Temporary employment not what it once was

freelancer

These days not only are temporary work contracts more common than ever before, but it’s often the work-mode of choice for employers and employees alike.

According to a new study by recruitment consultancy firm, Page Personnel, employees in Australia have the most positive attitude toward temporary employment across the 17 countries it surveyed.

Based on more than 13,000 responses from employers and professionals across the globe, the Global Insights – How the World Views Temporary Employment and Interim Management report revealed 78.6% of professionals in Australia have a positive or very positive attitude toward temporary work.

Notably, Australia also employs the second-highest percentage of temporary workers in the world (2.8% of the total working population), according to the report.

“Businesses in Australia are uncertain about the course of the economy and are responding by implementing cost-saving measures, including careful headcount planning,” Matthew Cook, MD of Page Personnel in Australia commented.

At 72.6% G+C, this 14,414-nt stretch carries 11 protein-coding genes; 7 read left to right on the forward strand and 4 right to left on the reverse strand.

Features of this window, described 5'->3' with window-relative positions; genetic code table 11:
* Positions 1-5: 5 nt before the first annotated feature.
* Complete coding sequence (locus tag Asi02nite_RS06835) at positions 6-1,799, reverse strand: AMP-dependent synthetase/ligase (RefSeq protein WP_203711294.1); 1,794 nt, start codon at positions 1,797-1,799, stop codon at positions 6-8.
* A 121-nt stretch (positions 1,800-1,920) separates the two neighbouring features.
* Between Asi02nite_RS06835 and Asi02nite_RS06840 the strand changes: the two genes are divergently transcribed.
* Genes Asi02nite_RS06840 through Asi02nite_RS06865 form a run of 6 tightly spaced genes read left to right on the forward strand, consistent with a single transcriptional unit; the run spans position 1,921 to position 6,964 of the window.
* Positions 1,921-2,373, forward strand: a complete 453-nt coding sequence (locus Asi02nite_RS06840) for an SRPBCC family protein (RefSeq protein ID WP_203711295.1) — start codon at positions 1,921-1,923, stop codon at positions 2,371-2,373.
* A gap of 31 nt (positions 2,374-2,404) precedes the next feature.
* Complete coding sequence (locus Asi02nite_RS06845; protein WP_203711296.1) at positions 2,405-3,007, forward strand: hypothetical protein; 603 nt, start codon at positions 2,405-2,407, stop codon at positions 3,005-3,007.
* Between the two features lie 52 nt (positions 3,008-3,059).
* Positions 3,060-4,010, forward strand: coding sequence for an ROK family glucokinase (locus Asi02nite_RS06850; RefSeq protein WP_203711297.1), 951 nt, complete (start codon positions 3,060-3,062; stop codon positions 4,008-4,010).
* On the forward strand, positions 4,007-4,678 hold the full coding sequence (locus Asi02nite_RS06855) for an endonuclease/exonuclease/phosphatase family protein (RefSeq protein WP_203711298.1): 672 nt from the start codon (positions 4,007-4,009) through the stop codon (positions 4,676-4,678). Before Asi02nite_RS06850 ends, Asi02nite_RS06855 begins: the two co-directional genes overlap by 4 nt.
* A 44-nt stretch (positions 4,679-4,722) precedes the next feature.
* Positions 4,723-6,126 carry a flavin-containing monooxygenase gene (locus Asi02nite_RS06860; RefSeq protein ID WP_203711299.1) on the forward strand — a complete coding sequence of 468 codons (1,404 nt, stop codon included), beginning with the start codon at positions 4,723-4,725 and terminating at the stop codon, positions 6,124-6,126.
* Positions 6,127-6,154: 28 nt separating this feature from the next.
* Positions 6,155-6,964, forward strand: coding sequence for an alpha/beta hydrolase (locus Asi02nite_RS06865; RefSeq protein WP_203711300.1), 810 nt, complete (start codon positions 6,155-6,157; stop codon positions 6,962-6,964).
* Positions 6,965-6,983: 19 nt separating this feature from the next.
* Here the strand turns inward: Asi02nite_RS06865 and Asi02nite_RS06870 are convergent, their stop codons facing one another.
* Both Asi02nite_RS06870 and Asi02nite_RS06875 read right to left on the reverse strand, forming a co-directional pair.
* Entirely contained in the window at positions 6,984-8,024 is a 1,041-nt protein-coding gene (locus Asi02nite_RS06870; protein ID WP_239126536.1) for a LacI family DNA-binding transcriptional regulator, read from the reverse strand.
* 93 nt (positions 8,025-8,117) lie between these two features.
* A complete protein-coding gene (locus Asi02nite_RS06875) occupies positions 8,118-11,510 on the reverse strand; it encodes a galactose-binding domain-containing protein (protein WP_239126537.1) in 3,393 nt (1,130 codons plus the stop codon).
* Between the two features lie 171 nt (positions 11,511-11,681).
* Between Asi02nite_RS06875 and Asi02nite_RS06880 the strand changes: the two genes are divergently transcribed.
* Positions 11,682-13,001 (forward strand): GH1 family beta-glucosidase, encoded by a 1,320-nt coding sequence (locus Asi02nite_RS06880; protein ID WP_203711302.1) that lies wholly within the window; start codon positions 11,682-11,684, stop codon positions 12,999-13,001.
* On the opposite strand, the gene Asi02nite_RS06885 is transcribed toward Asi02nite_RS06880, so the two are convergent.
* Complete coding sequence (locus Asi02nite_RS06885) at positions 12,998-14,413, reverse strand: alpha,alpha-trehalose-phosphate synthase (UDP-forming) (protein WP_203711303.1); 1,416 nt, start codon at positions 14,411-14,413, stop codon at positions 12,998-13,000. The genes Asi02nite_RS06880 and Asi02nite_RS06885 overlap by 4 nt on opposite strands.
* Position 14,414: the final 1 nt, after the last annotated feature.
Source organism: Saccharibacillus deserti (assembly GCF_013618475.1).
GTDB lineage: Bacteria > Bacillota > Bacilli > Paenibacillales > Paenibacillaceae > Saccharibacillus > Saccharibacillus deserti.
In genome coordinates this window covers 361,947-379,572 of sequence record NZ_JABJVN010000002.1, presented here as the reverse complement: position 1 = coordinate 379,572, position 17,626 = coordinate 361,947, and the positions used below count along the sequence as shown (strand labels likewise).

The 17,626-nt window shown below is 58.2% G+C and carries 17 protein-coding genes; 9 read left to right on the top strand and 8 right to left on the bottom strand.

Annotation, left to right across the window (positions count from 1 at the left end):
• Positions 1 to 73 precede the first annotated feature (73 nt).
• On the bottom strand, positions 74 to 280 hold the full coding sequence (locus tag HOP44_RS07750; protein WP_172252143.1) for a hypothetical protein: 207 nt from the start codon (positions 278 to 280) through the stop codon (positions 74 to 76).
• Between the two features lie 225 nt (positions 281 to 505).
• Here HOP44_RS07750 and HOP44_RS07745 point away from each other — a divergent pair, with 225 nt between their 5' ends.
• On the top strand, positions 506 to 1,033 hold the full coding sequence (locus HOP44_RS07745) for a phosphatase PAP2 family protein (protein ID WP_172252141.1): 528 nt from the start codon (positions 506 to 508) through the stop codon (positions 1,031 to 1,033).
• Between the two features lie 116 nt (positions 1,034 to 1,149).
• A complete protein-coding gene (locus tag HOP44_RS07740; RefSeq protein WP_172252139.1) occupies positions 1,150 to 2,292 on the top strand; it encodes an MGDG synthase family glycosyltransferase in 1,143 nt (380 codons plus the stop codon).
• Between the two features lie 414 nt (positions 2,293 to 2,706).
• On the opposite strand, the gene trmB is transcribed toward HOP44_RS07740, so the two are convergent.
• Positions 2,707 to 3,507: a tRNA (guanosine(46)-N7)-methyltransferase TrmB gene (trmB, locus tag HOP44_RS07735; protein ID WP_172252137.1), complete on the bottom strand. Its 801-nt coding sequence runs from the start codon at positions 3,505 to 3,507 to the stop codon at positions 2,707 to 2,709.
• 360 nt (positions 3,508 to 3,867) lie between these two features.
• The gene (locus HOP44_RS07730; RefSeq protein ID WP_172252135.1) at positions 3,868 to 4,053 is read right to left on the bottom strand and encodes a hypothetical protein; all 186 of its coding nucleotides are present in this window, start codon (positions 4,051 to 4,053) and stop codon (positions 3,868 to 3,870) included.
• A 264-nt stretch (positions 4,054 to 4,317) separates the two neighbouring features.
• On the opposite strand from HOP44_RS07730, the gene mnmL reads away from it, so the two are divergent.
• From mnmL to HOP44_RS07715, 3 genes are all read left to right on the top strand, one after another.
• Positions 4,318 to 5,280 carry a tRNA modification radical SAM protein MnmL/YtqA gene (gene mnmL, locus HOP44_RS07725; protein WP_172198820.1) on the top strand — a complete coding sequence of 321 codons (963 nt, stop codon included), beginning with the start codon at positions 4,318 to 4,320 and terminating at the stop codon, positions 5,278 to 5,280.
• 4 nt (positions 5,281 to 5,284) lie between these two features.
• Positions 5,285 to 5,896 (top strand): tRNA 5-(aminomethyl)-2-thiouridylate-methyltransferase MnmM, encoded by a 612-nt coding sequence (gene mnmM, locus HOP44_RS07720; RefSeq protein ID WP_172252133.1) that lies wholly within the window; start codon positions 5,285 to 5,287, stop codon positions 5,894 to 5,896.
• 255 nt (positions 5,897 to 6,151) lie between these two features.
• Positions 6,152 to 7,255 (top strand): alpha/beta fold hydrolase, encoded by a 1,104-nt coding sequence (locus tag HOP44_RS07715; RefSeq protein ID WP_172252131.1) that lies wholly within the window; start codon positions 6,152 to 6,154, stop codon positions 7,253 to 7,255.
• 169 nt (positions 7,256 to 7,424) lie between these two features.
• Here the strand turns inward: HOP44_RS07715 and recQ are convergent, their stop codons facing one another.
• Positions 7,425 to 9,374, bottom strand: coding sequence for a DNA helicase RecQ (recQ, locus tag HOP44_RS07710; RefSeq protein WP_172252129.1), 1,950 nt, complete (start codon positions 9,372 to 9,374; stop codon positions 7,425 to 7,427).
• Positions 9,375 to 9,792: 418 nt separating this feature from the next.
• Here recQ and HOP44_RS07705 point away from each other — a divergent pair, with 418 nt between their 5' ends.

Cook added that in the current economic climate, employers need the efforts of skilled professionals to sustain business activity, but often can’t commit to a permanent arrangement.

“Creating temporary roles is the best way to achieve this as it allows companies flexibility with hiring the resources they need for necessary projects, without a permanent cost,” he said.

Far from begrudgingly accepting temp roles, the data indicates that Australian employees also have a positive attitude toward temporary employment and are accepting contracting roles as a viable work option. “The reason for this is temp roles offer immediate job security and the opportunity to experience the role prior to committing to a permanent position,” Cook said.

The top two motivators for surveyed professionals in Australia to accept a temporary role is to help build their professional network (74.5 per cent) and stay employed during a time of economic uncertainty (73.1 per cent).

Developing professional competencies (67.6 per cent), increasing chances of finding a permanent job (57.2 per cent) and access to professional training (38.6 per cent) were also ranked highly among the reasons employees in Australia will accept a temporary role.

  • http://www.galwijihomestead.com/farmstay-victoria Angus Pryor

    I suspect for Gen Y employees they also like the idea of being able to move around and being less tied down to one job/employer.